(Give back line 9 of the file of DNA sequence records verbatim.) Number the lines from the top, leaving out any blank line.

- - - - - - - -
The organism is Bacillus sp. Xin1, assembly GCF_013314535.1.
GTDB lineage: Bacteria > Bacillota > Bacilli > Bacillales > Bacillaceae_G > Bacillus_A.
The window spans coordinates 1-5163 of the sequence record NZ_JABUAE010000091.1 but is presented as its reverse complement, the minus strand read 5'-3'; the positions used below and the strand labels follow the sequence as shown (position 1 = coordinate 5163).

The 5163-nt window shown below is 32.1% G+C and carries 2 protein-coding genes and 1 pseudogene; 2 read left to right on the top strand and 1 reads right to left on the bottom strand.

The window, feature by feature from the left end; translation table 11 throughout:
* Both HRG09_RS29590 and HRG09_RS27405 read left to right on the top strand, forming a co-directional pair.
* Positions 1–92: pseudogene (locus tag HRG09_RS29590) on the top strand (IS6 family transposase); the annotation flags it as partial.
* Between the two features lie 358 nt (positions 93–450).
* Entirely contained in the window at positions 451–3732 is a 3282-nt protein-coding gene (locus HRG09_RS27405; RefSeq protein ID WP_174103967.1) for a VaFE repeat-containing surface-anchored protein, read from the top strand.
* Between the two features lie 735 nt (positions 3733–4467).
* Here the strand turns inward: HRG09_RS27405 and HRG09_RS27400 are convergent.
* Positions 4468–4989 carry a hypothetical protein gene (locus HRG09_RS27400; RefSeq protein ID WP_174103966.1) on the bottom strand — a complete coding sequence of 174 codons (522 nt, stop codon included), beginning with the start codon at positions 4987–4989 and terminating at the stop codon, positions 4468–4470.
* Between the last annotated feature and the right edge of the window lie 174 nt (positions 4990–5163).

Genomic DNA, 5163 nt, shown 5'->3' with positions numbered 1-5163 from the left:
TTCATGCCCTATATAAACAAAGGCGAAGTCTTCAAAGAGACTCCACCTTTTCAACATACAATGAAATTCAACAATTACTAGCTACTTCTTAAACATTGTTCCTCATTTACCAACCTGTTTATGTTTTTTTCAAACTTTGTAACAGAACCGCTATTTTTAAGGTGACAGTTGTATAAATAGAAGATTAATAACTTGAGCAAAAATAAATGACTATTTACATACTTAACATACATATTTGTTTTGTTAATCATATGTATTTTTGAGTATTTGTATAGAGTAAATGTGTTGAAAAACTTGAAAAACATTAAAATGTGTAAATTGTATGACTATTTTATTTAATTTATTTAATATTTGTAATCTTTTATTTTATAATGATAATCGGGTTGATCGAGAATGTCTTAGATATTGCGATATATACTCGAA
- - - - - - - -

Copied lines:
* Entirely contained in the window at positions 451–3732 is a 3282-nt protein-coding gene (locus HRG09_RS27405; RefSeq protein ID WP_174103967.1) for a VaFE repeat-containing surface-anchored protein, read from the top strand.